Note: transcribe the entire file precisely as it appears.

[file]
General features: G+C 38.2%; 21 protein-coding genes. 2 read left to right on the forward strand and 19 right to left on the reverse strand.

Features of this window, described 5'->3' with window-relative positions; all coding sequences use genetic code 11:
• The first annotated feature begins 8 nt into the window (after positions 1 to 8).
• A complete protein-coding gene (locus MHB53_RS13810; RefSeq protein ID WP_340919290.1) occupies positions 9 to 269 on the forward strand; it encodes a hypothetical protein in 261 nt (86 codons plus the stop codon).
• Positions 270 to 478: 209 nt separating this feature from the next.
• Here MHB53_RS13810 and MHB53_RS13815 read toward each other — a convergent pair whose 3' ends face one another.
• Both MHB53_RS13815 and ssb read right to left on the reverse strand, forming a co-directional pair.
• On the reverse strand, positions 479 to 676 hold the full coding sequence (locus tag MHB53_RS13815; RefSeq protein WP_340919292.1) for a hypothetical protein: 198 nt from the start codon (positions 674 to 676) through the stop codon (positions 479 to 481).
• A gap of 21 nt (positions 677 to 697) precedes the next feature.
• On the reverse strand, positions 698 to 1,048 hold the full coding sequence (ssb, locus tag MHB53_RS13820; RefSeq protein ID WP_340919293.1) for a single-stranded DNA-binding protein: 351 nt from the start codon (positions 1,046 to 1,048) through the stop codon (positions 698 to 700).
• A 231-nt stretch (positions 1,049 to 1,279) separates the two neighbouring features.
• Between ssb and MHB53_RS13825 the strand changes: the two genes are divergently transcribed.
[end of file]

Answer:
General features: G+C 38.2%; 21 protein-coding genes. 2 read left to right on the forward strand and 19 right to left on the reverse strand.

Features of this window, described 5'->3' with window-relative positions; all coding sequences use genetic code 11:
• The first annotated feature begins 8 nt into the window (after positions 1 to 8).
• A complete protein-coding gene (locus MHB53_RS13810; RefSeq protein ID WP_340919290.1) occupies positions 9 to 269 on the forward strand; it encodes a hypothetical protein in 261 nt (86 codons plus the stop codon).
• Positions 270 to 478: 209 nt separating this feature from the next.
• Here MHB53_RS13810 and MHB53_RS13815 read toward each other — a convergent pair whose 3' ends face one another.
• Both MHB53_RS13815 and ssb read right to left on the reverse strand, forming a co-directional pair.
• On the reverse strand, positions 479 to 676 hold the full coding sequence (locus tag MHB53_RS13815; RefSeq protein WP_340919292.1) for a hypothetical protein: 198 nt from the start codon (positions 674 to 676) through the stop codon (positions 479 to 481).
• A gap of 21 nt (positions 677 to 697) precedes the next feature.
• On the reverse strand, positions 698 to 1,048 hold the full coding sequence (ssb, locus tag MHB53_RS13820; RefSeq protein ID WP_340919293.1) for a single-stranded DNA-binding protein: 351 nt from the start codon (positions 1,046 to 1,048) through the stop codon (positions 698 to 700).
• A 231-nt stretch (positions 1,049 to 1,279) separates the two neighbouring features.
• Between ssb and MHB53_RS13825 the strand changes: the two genes are divergently transcribed.